That process at least works as it should: you’re given a screen with instructions on how to connect the “stick,” which involves being sure it’s in the charger, clicking the little button on the charger, and then clicking OK in the app. Again, this process isn’t hard, but is yet another thing that I don’t think I should have to do each and every time.

Once we get connected, we’re able to get to cooking. The first step of the process prompts you to say how you will be preparing the meat. The app starts you out with some easy-to-use menu of cooking options illustrated with very nice photos.

Once you select what you’ll be using (here, I chose “oven”), you next tell it what kind of meat you’re preparing, and then you can narrow down that to the specifics of your meat. 

The final setup step allows you to set your desired temperature–with a default at the FDA-recommended temperature for your selected cut of meat.

The final step before you can get dinner in the oven is a quick instruction screen reminding you to completely insert the thermometer.

Once you have the thermometer inserted correctly, you can go ahead and get dinner in the oven.

Chicken breast with thermometer inserted


While cooking, the charger needs to be relatively near the oven to maintain the connection between the thermometer and the app. This again isn’t really a limitation of the hardware, but rather, a limitation of Bluetooth. But it’s not a big deal anyway–it’s not like there’s any need to carry the charger around the house while the meat cooks. Simply leave it on the counter or use its magnets to stick it on the outside of the oven and everything will be fine.

After about 15 minutes, I got an alert on my phone that the meat was almost done. A few minutes later it alerted me again that it was time to remove the chicken. What I got was perfectly cooked, juicy chicken, without me having to set timers or worry about when it would be done–exactly the thing I’m looking for in a device like this.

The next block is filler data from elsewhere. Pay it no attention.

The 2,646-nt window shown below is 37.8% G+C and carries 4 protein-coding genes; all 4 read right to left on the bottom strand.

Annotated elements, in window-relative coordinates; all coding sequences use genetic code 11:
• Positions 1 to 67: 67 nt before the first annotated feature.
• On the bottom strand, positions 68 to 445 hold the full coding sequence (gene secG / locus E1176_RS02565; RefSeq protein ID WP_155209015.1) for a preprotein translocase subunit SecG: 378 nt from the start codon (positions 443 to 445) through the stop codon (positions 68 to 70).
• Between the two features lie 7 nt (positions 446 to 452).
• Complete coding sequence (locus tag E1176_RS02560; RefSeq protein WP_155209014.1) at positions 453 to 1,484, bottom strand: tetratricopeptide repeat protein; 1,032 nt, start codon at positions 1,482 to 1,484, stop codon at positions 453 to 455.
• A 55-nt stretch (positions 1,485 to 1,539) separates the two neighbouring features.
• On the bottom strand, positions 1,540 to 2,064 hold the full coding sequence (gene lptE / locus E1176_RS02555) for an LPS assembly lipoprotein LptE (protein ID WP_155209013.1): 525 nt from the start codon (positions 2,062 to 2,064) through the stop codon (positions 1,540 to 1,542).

Smart meat thermometers, like most smart devices, solve problems we didn’t always know we had. Sure, humans have been successfully cooking meat for tens of thousands of years. But what these new breed of thermometers do is allow us to have truly worry-free cooking. There’s no more guessing the correct time to set on your timer. No more constantly opening the oven to check the meat. And best of all, you can go do other things–like watch the San Francisco Giants have a record-setting year–and relax while the meat cooks, knowing that you’re going to be notified not when some guesstimate of the time is done, but when your meat is actually done.

The Mini is only $69, while the MiniX is $99. The difference is the range: the Mini allows you to have the charger up to 33 feet away, while the MiniX lets you get 265 feet away. But that’s only so you have direct control: you can monitor the cook over the internet, and I have put the meat in the oven and then gone to the store, and have had no issues checking the temperature while I was out (which I honestly did only out of curiosity) and then having it seamlessly reconnect once I got back home. 

The company does also have a bigger thermometer for bigger cuts of meat called, well, The MeatStick. I assume that the hardware is just as well designed as the MiniX, and I know that it uses the same app, so if you’re looking to cook tri-tip or roasts or your Thanksgiving turkey, that would be a great alternative.

If you have been looking for a smart thermometer that you can use on smaller pieces of meat, then the MiniX is likely just the solution you’ve been looking for.